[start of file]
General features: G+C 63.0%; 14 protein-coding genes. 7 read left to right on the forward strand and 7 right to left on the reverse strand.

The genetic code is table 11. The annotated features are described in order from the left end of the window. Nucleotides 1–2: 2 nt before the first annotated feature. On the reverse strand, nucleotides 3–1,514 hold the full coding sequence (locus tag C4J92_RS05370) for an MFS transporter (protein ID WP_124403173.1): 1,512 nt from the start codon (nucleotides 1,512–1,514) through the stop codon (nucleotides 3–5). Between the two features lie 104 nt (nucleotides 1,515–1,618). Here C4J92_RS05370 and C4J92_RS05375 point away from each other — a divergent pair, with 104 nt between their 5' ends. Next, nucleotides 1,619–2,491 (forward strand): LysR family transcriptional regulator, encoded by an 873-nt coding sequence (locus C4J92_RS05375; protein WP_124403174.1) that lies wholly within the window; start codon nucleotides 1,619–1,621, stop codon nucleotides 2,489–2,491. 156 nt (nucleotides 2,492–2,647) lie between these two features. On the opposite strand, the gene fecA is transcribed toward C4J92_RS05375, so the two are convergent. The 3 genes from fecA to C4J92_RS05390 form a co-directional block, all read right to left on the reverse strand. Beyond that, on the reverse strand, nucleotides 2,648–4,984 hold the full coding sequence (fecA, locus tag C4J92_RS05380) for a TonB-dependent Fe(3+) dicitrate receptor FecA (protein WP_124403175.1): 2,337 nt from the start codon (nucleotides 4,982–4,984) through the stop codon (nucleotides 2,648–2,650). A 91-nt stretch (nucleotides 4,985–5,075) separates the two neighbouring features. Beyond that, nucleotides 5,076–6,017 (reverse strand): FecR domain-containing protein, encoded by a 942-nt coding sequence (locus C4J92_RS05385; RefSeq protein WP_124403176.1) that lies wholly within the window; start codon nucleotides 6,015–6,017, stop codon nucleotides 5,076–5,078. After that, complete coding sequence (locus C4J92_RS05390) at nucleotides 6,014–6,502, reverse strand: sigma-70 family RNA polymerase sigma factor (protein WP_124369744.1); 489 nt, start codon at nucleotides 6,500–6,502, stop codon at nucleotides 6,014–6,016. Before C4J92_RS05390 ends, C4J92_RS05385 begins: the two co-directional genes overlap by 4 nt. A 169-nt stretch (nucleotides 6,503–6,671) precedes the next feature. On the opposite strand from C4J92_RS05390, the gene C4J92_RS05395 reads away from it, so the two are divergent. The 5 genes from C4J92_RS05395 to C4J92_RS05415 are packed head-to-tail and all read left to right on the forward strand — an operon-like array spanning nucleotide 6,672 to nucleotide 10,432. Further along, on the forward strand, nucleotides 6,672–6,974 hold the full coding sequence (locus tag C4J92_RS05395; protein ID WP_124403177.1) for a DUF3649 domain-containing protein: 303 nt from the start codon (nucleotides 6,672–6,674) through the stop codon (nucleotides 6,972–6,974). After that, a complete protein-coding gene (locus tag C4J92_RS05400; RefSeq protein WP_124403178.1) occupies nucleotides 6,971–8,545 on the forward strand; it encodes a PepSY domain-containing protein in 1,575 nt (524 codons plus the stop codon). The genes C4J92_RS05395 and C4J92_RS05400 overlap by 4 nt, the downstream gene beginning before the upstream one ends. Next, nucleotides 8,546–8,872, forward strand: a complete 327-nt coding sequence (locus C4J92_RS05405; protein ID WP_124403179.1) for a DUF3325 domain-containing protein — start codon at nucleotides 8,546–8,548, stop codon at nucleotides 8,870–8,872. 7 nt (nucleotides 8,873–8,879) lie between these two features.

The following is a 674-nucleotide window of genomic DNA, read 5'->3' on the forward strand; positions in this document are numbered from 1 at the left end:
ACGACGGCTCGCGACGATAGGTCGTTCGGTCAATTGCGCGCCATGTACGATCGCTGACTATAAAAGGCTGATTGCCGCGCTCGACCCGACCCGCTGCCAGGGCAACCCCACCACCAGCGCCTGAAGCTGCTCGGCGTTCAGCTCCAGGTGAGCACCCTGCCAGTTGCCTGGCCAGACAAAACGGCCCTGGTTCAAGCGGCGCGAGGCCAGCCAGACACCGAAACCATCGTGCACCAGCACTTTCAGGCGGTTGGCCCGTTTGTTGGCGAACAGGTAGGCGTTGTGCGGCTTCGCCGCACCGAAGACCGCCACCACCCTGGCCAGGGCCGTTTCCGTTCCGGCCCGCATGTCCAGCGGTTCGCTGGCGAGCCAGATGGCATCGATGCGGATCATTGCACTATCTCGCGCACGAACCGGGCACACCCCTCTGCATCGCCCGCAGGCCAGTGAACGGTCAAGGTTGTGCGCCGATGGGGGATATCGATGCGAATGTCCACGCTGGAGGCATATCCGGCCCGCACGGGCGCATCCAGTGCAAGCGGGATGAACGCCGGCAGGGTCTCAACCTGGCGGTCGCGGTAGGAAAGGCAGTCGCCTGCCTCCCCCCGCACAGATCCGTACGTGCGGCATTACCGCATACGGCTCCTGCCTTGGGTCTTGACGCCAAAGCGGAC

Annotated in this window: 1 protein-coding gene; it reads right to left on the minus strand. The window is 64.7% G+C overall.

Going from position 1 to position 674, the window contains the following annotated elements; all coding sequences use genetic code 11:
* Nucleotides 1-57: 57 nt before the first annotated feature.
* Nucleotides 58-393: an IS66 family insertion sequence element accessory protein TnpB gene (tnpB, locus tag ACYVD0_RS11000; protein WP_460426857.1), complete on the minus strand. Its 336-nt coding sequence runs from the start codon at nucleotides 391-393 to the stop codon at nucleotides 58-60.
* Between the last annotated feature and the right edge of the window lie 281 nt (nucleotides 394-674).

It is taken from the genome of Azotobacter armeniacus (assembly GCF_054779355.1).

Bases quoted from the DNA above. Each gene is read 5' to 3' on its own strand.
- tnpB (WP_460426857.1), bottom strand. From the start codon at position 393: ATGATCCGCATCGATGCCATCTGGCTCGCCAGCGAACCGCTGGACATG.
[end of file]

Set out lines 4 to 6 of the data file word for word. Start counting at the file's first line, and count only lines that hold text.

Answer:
ACGACGGCTCGCGACGATAGGTCGTTCGGTCAATTGCGCGCCATGTACGATCGCTGACTATAAAAGGCTGATTGCCGCGCTCGACCCGACCCGCTGCCAGGGCAACCCCACCACCAGCGCCTGAAGCTGCTCGGCGTTCAGCTCCAGGTGAGCACCCTGCCAGTTGCCTGGCCAGACAAAACGGCCCTGGTTCAAGCGGCGCGAGGCCAGCCAGACACCGAAACCATCGTGCACCAGCACTTTCAGGCGGTTGGCCCGTTTGTTGGCGAACAGGTAGGCGTTGTGCGGCTTCGCCGCACCGAAGACCGCCACCACCCTGGCCAGGGCCGTTTCCGTTCCGGCCCGCATGTCCAGCGGTTCGCTGGCGAGCCAGATGGCATCGATGCGGATCATTGCACTATCTCGCGCACGAACCGGGCACACCCCTCTGCATCGCCCGCAGGCCAGTGAACGGTCAAGGTTGTGCGCCGATGGGGGATATCGATGCGAATGTCCACGCTGGAGGCATATCCGGCCCGCACGGGCGCATCCAGTGCAAGCGGGATGAACGCCGGCAGGGTCTCAACCTGGCGGTCGCGGTAGGAAAGGCAGTCGCCTGCCTCCCCCCGCACAGATCCGTACGTGCGGCATTACCGCATACGGCTCCTGCCTTGGGTCTTGACGCCAAAGCGGAC

Annotated in this window: 1 protein-coding gene; it reads right to left on the minus strand. The window is 64.7% G+C overall.

Going from position 1 to position 674, the window contains the following annotated elements; all coding sequences use genetic code 11: